Securities and Exchange Commission v. Erik K. Bardman et al

Filing 56

ORDER DENYING MOTION TO DISMISS by Judge Jon S. Tigar denying 44 Motion to Dismiss. (wsn, COURT STAFF) (Filed on 2/8/2017)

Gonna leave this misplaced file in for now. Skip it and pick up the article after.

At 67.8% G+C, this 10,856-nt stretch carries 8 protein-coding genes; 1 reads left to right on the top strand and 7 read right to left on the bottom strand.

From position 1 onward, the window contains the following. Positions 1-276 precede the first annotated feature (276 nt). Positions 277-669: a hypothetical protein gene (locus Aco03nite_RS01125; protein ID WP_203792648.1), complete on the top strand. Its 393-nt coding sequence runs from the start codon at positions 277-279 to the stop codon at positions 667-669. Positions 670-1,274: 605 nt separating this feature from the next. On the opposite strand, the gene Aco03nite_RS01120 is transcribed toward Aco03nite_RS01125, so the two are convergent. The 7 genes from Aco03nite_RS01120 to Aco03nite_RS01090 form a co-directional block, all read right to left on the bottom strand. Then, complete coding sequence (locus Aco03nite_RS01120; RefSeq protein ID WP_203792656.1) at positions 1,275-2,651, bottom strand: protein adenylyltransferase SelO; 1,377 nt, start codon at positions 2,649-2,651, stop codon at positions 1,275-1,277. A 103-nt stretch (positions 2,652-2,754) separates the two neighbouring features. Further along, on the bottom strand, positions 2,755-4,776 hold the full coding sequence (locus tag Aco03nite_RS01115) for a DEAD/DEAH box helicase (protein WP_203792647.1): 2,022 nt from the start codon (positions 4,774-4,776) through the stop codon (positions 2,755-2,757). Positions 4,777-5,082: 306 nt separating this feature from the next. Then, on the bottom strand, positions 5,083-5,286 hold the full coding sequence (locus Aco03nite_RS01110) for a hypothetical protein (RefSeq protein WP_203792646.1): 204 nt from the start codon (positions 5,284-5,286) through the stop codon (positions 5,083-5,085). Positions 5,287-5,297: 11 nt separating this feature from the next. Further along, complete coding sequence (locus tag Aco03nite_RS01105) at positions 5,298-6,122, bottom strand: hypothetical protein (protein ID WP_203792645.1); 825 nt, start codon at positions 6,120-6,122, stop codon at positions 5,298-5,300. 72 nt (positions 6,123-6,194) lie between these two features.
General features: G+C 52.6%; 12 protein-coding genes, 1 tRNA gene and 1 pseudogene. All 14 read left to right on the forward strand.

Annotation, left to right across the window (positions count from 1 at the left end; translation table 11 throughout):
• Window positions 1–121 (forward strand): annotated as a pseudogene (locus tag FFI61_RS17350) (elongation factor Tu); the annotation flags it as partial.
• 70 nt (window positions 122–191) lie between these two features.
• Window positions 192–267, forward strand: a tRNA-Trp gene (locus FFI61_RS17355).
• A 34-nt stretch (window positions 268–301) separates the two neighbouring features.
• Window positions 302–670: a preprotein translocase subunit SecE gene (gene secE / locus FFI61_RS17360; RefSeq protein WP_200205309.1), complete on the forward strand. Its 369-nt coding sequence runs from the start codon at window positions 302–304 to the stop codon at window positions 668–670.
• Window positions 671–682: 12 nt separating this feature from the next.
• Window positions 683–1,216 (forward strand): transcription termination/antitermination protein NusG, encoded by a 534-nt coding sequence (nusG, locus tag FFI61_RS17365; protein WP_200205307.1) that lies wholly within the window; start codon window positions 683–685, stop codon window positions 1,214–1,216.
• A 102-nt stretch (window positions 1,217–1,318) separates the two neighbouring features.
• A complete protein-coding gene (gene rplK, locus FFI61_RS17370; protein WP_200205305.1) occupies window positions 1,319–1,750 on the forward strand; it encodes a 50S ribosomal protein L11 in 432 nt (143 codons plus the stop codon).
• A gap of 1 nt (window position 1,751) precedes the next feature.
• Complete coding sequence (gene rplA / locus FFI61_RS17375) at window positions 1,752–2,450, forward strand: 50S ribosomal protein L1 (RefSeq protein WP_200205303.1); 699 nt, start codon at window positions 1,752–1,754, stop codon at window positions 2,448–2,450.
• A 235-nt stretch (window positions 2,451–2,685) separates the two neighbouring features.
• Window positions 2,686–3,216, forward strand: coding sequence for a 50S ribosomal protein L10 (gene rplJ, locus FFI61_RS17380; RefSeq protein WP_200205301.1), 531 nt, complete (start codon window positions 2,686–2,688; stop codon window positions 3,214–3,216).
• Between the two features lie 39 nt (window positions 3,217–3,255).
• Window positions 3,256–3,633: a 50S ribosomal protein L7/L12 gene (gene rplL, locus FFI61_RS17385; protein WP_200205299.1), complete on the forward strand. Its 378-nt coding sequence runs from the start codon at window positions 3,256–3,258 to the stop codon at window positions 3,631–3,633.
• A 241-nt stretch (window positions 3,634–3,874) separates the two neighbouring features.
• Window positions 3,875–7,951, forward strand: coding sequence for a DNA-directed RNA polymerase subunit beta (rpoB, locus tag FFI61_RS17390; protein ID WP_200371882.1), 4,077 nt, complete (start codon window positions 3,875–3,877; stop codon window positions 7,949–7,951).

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1 2 3 4 UNITED STATES DISTRICT COURT 5 NORTHERN DISTRICT OF CALIFORNIA 6 SECURITIES AND EXCHANGE COMMISSION, 7 8 Plaintiff, 9 v. 10 ORDER DENYING MOTION TO DISMISS Re: ECF No. 44 ERIK K. BARDMAN, et al., 11 United States District Court Northern District of California Case No. 16-cv-02023-JST Defendants. 12 13 Before the Court is Defendant Erik K. Bardman’s motion to dismiss the Tenth Claim for 14 Relief in the Securities and Exchange Commission’s (“SEC”) First Amended Complaint (FAC). 15 ECF No. 44. The Court will deny the motion. 16 I. FACTS RELEVANT TO THE CURRENT MOTION TO DISMISS1 The SEC brought this case alleging that Logitech International, S.A. (“Logitech”) 17 18 fraudulently overstated its operating income, falsely represented that Logitech’s accounting 19 complied with Generally Accepted Accounting Principles (“GAAP”), and misrepresented to 20 Logitech’s auditors the condition of Logitech’s parts inventory and other material facts. During 21 the relevant time period, Defendant Erik K. Bardman was Logitech’s Senior Vice President of 22 Finance and Chief Financial Officer (CFO), and Defendant Jennifer F. Wolf was its Acting 23 Controller.2 “On April 27, 2011, Logitech issued a press release concerning its financial results for the 24 25 fiscal year that ended March 31, 2011.” ECF No. 42 (FAC) ¶ 50. On April 28, 2011, Bardman 26 27 28 1 A more detailed factual summary may be found in the Court’s order on Defendants’ first motion to dismiss. See ECF No. 34. 2 Wolf has answered the FAC, ECF No. 52, and is not a party to the present motion. 1 signed a Form 8-K, which included the press release, and timely furnished it to the SEC as 2 required by the Security Exchange Act Rule 13a-11 (Exchange Act) and Item 2.023 of the Form 8- 3 K.4 Id. The SEC alleges Logitech’s press release failed to properly account for the devaluation of 4 its Revue-related inventory after poor sales. Id. ¶¶ 27-29, 50. Id. As a result, its annual operating 5 income was overstated by $30.7 million, or by a factor of more than 27%. Id. ¶ 50, 51. The SEC 6 also alleges Logitech filed a Form 10-K on May 27, 2011; that Bardman certified that he had 7 reviewed it and that it did not contain any untrue statement or omission of a material fact and that 8 financial statements contained in the report complied with GAAP. Id. ¶ 52. The SEC alleges that, 9 in fact, statements in both the 8-K and the 10-K were false. Id. ¶ 50, 51. The SEC alleges that after making material misstatements in the Forms 8-K and 10-K, 10 United States District Court Northern District of California 11 “Bardman personally profited from his misstatements and omissions by, among other things, 12 receiving a bonus of $331,000 on May 20, 2011 that was based, in part, on Logitech’s overstated 13 operating income for fiscal 2011.” Id. ¶ 54. Id. ¶ 98, 102. Bardman received a bonus of $331,000 14 on May 20, 2011 “based, in part, on Logitech’s overstated operating income for fiscal year 2011.” 15 Id. ¶ 54. Bardman also received an equity-based compensation of $48,660 on November 15, 16 2011, an equity-based compensation of $45,137 on April 11, 2012, and a bonus of $25,000 paid 17 on April 13, 2012. Id. ¶ 99. Based on the material noncompliance with different reporting 18 requirements, the SEC alleges that “Bardman was required to reimburse Logitech for (1) any 19 bonus or other incentive-based or equity based compensation received and (2) any profits realized 20 from any sales of Logitech shares during the period May 27, 2011 through May 27, 2012” 21 pursuant to Sarbanes-Oxley Section 304(a) (“SOX 304”). Id. ¶ 101. 22 II. After the Court denied Bardman’s first motion to dismiss in part and granted it in part with 23 24 PROCEDURAL BACKGROUND leave to amend, ECF No. 34, the SEC filed a First Amended Complaint (FAC) on December 2, 25 26 27 28 3 Item 2.02 provides instructions for furnishing press releases regarding operations and financial conditions to the SEC. 4 While the Complaint speaks to both the date of the press release and the date the form was filed, Plaintiff’s Opposition clarifies its position that April 27, 2011, the day the press release was issued, is the triggering date. ECF No. 46 at 18, n.16. 2 1 2016, ECF No. 42. The amended complaint asserts several claims, pertinent among them the 2 SEC’s Tenth Claim for failure to reimburse under SOX 304 against Bardman. ECF No. 34, ¶¶ 94- 3 105. Bardman filed a timely motion to dismiss the Tenth Claim on December 28, 2016, which 4 motion the Court now considers. ECF No. 44. 5 III. 6 LEGAL STANDARD Claims of fraud are subject to a heightened pleading standard. “In alleging fraud or mistake, a party must state with particularity the circumstances constituting fraud or mistake.” 8 Fed. R. Civ. P. 9(b). Rule 9(b) also applies to claims that do not require a showing of fraud when 9 the nature of the allegations is “grounded in fraud.” In re Stac. Elecs. Sec. Litig., 89 F.3d 1399, 10 1404 (9th Cir. 1996). Defendant Bardman moves under Federal Rules of Civil Procedure Rule 11 United States District Court Northern District of California 7 9(b) to dismiss Plaintiff’s Tenth Claim on the basis that it fails to allege the surrounding factual 12 circumstances with sufficient specificity. See ECF No. 44. 13 To satisfy Rule 9(b), a complaint must supply “the circumstances constituting the alleged 14 fraud” with a description “‘specific enough to give defendants notice of the particular misconduct . 15 . . so that they can defend against the charge and not just deny that they have done anything 16 wrong.’” Kearns v. Ford Motor Co., 567 F.3d 1120, 1124 (9th Cir. 2009) (quoting Bly-Magee v. 17 California, 236 F.3d 1014, 1019 (9th Cir. 2001)). “To meet this standard, [a] [p]laintiff’s 18 complaint must identify the who, what, when, where, and how of the misconduct charged, as well 19 as what is false or misleading about the purportedly fraudulent statement, and why it is false.” 20 Verliant Energy, Inc. v. Barry, No. 14-cv-02443, 2014 WL 4579178, at *1 (N.D. Cal. Oct. 6, 21 2014) (quoting Salameh v. Tarsadia Hotel, 726 F.3d 1124, 1133 (9th Cir. 2013)). “Plaintiff need 22 not provide every factual detail supporting its fraud claim—indeed, the SEC is not required to 23 prove its case in the pleadings. Rather the [complaint] must not make ‘conclusory allegations of 24 fraud.’” SEC v. Ficeto, 839 F. Supp. 2d 1101. 1105 (C.D. Cal. 2011) (quoting Wenger v. 25 Lumisys, Inc., 2 F. Supp. 2d 1231, 1239 (N.D. Cal. 1998)). 26 Defendant also argues the SEC has failed to state a claim under Federal Rules of Civil 27 Procedure 12(b)(6) and 8(a). While the Court accepts the material facts alleged in the complaint, 28 along with all reasonable inferences to be drawn from those facts, as true, Navarro v. Block, 250 3 1 F.3d 729, 732 (9th Cir. 2001), “the tenet that a court must accept a complaint’s allegations as true 2 is inapplicable to threadbare recitals of a cause of action’s elements, supported by mere conclusory 3 statements,” Ashcroft v. Iqbal, 556 U.S. 662, 678 (2009). To be entitled to the presumption of 4 truth, a complaint “must contain sufficient allegations of underlying facts to give fair notice and to 5 enable the opposing party to defend itself effectively.” Starr v. Baca, 652 F.3d 1202, 1216 (9th 6 Cir. 2011). Federal Rules of Civil Procedure Rule 8(a) requires “a short and plain statement of the 7 claim showing that the pleader is entitled to relief.” Fed. R. Civ. P. 8(a)(2). To survive a motion 9 to dismiss, regardless of whether the allegations in a complaint are also subject to Rule 9(b), a 10 plaintiff must plead “enough facts to state a claim to relief that is plausible on its face.” Bell 11 United States District Court Northern District of California 8 Atlantic Corp. v. Twombly, 550 U.S. 544, 570 (2007); Eclectic Props. East, LLC v. Marcus & 12 Millichap Co., 751 F.3d 990, 995 n.5 (9th Cir. 2014). 13 IV. DISCUSSION Bardman makes three arguments for dismissal. First, Bardman argues that the SEC is 14 15 estopped from bringing a SOX 304 claim based on a press release because the SEC took a 16 contradictory position in a previous case. ECF No. 44 at 13-16. Second, Barman argues that the 17 Form 8-K cannot trigger disgorgement pursuant to SOX 304 because it does not fall within the 18 scope of the statute, id. at 16-25, and that the rule of lenity applies because the statute is 19 ambiguous, ECF No. 50 at 17-19. Third, Bardman argues that dismissal is warranted for failure to 20 state a claim upon which relief can be granted. ECF No. 44 at 26-27. 21 A. Estoppel Does Not Apply 22 Defendant argues that the SEC is estopped from arguing that a press release can ever 23 trigger a SOX 304 claim because the SEC took a prior inconsistent position in SEC v. Mercury 24 Interactive, LLC, No. C-07-2822 JF, 2010 WL 3790811 (N.D. Cal. Sep. 27, 2010).5 To invoke judicial estoppel, Bardman must show (1) that the SEC previously took a 25 26 “clearly inconsistent” position with the one now expressed; (2) the earlier position was accepted 27 28 5 Bardman has submitted a brief from the SEC in that case. ECF No. 51, Ex. B at 21. 4 1 by the court to which it was presented; and (3) the SEC would stand to gain an “unfair advantage” 2 by advancing its current position. New Hampshire v. Maine, 532 U.S. 742, 750-751 (2001); 3 S.E.C. v. Jasper, 883 F. Supp. 2d 915, 927 (N.D. Cal. 2010), amended, 2010 WL 8898216 (N.D. 4 Cal. Nov. 5, 2010), aff'd, 678 F.3d 1116 (9th Cir. 2012). Bardman argues that the SEC previously 5 took the position in Mercury Interactive that a press release cannot be the triggering report for 6 disgorgement pursuant to SOX 304. ECF No. 44 at 13; see Mercury Interactive, LLC, 2010 WL 7 3790811. The SEC argues, however, that its prior position was taken in such a different 8 regulatory landscape that it cannot be said to contradict its position here. ECF No. 46 at 9. The 9 Court agrees. 10 In Mercury Interactive, the defendant argued that it should not be liable under SOX 304 for United States District Court Northern District of California 11 statements about expense information in a Form 10-Q because the same statements had already 12 been made in an earlier press release. Mercury Interactive, LLC, 2010 WL 3790811 at *5. The 13 Court rejected that argument, agreeing with the SEC that the press release was not relevant to 14 liability for the 10-Q because the press release did not affect the defendant’s legal obligation to 15 disclose the expense information in its Forms 10-K and 10-Q. Id. Significantly, at that time there 16 was no requirement that a public company furnish, file or otherwise provide the SEC with copies 17 of its press releases. So in Mercury Interactive, the SEC had to rely on Forms 10-Q and 10-K to 18 bring a SOX 304 claim because those were the reports the defendant was required to file. Id. 19 Given that companies were then not required to give their press releases to the SEC, there was 20 nothing unusual about the SEC arguing, and the Mercury Interactive court finding, that the 21 issuance of a press release before the filing of required reports with the SEC could not be the 22 triggering event for purposes of SOX 304. 23 In March 2003, the Commission expanded the reporting obligations for publicly traded 24 companies, making it mandatory for companies to furnish the SEC with copies of any press 25 release that pertains to operations or financial conditions for a completed quarterly or annual fiscal 26 period. Conditions for Use of Non-GAAP Financial Measures, Exchange Act Release No. 34- 27 47225 68 Fed. Reg. 4820, 4825 (Jan. 22, 2003). Id. The purpose of the additional financial 28 reporting requirement was to bring additional earnings information into the SEC’s reporting 5 1 system. Id. If a company issues a press release concerning its financial condition, the company 2 must furnish a Form 8-K to the SEC and attach the press release. Id. Item 2.02 of the Form 8-K, added in 2003, now triggers a financial reporting requirement 3 4 that did not exist at the time of that case. ECF No. 46 at 10. This significant regulatory change 5 eliminates the basis of the SEC’s argument in Mercury Interactive, such that that position is not 6 “clearly inconsistent” with the position it takes here. Therefore, the SEC is not estopped from 7 claiming the press release can trigger a SOX 304 claim. 8 B. The Application of SOX 304 9 The parties disagree on the meaning of several terms in SOX 304, such as whether a Form 8-K counts as a financial report, whether it is a “filing” with the SEC, the meaning of “material 11 United States District Court Northern District of California 10 noncompliance,” and on what constitutes the “first public issuance or filing” with the SEC. See 12 ECF No. 50 at 21.6 The Court can resolve the motion by addressing two of these disagreements, 13 as set forth below. The full text of SOX 304 reads: 14 15 (a) Additional compensation prior to noncompliance with Commission financial reporting requirements: If an issuer is required to prepare an accounting restatement due to the material noncompliance of the issuer, as a result of misconduct, with any financial reporting requirement under the securities laws, the chief executive officer and chief financial officer of the issuer shall reimburse the issuer for—(1) any bonus or other incentive-based or equity-based compensation received by that person from the issuer during the 12–month period following the first public issuance or filing with the Commission (whichever first occurs) of the financial document embodying such financial reporting requirement; and (2) any profits realized from the sale of securities of the issuer during that 12–month period. 16 17 18 19 20 21 22 15 U.S.C. § 7243 (2002). 23 24 25 26 27 28 6 Bardman further argues that, if the Court will not adopt his constructions of these terms, SOX 304 is at least ambiguous such that the Court should apply the rule of lenity and resolve any ambiguities in his favor. See id. at 17-19. The rule of lenity applies to criminal and punitive statutes and requires ambiguities to be resolved in favor of the defendant. Fed. Election Comm’n v. Arlen Spector ’96, 150 F. Supp. 2d 797 (E.D. Pa. 2001). Because the Court adopts Bardman’s argument that the Form 8-K did not trigger the need for a financial restatement, the Court declines to decide whether application of the rule of lenity is appropriate on these facts. 6 Bardman argues that Logitech’s material noncompliance with Item 2.02 in the April 27, 1 2 2011 Form 8-K did not directly “cause or result in” Logitech’s later accounting restatement, and 3 therefore it should not be used to trigger disgorgement. ECF No. 44 at 23-25. In support of this 4 contention, he argues that only GAAP-compliant statements must be restated. Id. Therefore, 5 because the Form 8-K is not required to conform to GAAP, Logitech’s 2014 accounting 6 restatement was not caused by and did not result from the Form 8-K. Id. The Court agrees that 7 neither the press release nor the Form 8-K can be the basis of a SOX 304 claim because the 8 material noncompliance on the Form 8-K did not cause or require Logitech to issue an accounting 9 restatement. The SEC responds that the same alleged misconduct resulted in material noncompliance on 10 United States District Court Northern District of California 11 both the Form 8-K and the May 27, 2011 Form 10-K, so the SEC should be allowed to use both 12 forms to compel disgorgement. ECF No. 46 at 18. At oral argument on the current motion, 13 however, the SEC conceded that not every materially noncompliant 8-K could trigger an 14 accounting restatement.7 ECF No. 53. Specifically, in response to questioning by the Court, the 15 SEC agreed that, had the Form 10-K filed in this case corrected the financial misstatements as 16 presented in the press release attached to the Form 8-K, no restatement would have been required. 17 Id. By the SEC’s logic a press release containing financial misstatements only requires 18 restatement for purposes of SOX 304 if the same, materially noncompliant information is 19 subsequently issued on a financial reporting document requiring restatement, such as a Form 10- 20 K. But in that event, it is hard to see how the Form 8-K compelled the restatement of anything, 21 because it is the subsequently-issued report that is restated. Bardman’s position more closely tracks the logic of the statutory language. The SEC may 22 23 bring a claim under SOX 304 “[i]f an issuer is required to prepare an accounting restatement due 24 to the material noncompliance of the issuer.” 15 U.S.C. § 7243(a). The issuer’s misconduct itself, 25 outside of the preparation of its financial statements, is not what establishes a claim. Rather, the 26 27 28 7 The term “restatement” is a term of art in the accounting industry that most often refers to a company’s obligation to correct any materially noncompliant information stated on a financial statement. 7 1 SOX 304 claim is based on the materially noncompliant form or forms that caused or resulted in 2 the restatement. Logitech restated its Form 10-K, not its Form 8-K, to come into compliance with 3 the securities laws. ECF No. 46 at 19-20. Therefore, the Form 8-K cannot be used as grounds for 4 a SOX 304 claim. The Court agrees with Bardman that misconduct reflected in a press release 5 furnished to the SEC pursuant to Item 2.02 on Form 8-K does not cause the filing of a restatement 6 within the meaning of SOX 304, and so the 8-K does not trigger a 12-month earnings 7 disgorgement period. 8 9 Bardman also argues that the SEC has failed to state a claim regarding Logitech’s Form 10-K, and that it therefore does not trigger a disgorgement period, because the SEC never ordered Logitech to restate it. ECF No. 44 at 26-27. Rather, Logitech restated it voluntarily. Id. 11 United States District Court Northern District of California 10 Bardman points to two out-of-circuit cases rulings that an issuer must be compelled or ordered to 12 prepare a financial restatement before liability can attach under SOX 304. SEC v. Shanahan, 624 13 F. Supp. 2d 1072 (E.D. Mo. 2008) and In re Cree, Inc. Sec. Litig., 1847004 WL 2005, at * 15 14 (M.D.N.C. Aug. 2, 2005). 15 A sibling court in this district has reached the opposite conclusion, holding that a 16 company’s financial restatement is presumed to be a reaction to the securities laws and 17 regulations, absent any evidence to the contrary. Jasper, 883 F. Supp. 2d at 933–34. In Jasper, the 18 defendant acted as the CFO and Principal Accountant for Maxim (the issuer) during the alleged 19 backdating stock options scheme. Id. at 921. After the scheme was discovered, Maxim restated 20 its financials. Id. at 932. The defendant argued that the SEC never ordered Maxim to restate its 21 financials, so the company’s noncompliance did not fall within the relevant statute. Id. at 933. 22 The court disagreed, reasoning that because the defendant did “not produce any evidence showing 23 that Maxim restated its financial statements for any reason other than being compelled to do so 24 under the securities laws and SEC regulations . . . it appears highly unlikely that the Company 25 would not have issued the restatements if it did not have to.” Id. at 933-934. 26 The Court finds the reasoning of Jasper persuasive. Even absent an order to prepare a 27 financial restatement, it is reasonable to infer that a later voluntary restatement was prepared to 28 comply with the securities laws. Therefore, the Court concludes the SEC has sufficiently alleged 8 1 that Logitech’s Form 10-K triggered a disgorgement period.8 CONCLUSION 2 Bardman’s motion to dismiss the SEC’s First Amended Complaint is denied as it relates to 3 4 the Form 10-K and granted as it relates to the Form 8-K. IT IS SO ORDERED. 5 6 Dated: February 8, 2017 7 ______________________________________ JON S. TIGAR United States District Judge 8 9 10 United States District Court Northern District of California 11 12 13 14 15 16 17 18 19 20 21 22 23 24 25 26 27 28 8 Bardman also suggests that accepting the SEC’s interpretation of the financial reporting requirements will expose Bardman “to a potential reimbursement obligation for two separate and distinct but overlapping 12-month periods” stemming from the Form 8-K and the Form 10-K. ECF No. 50 at 16-17. In light of the Court’s conclusion that Logitech’s 8-K will not support an SOX 304 claim, the Court need not reach this issue. 9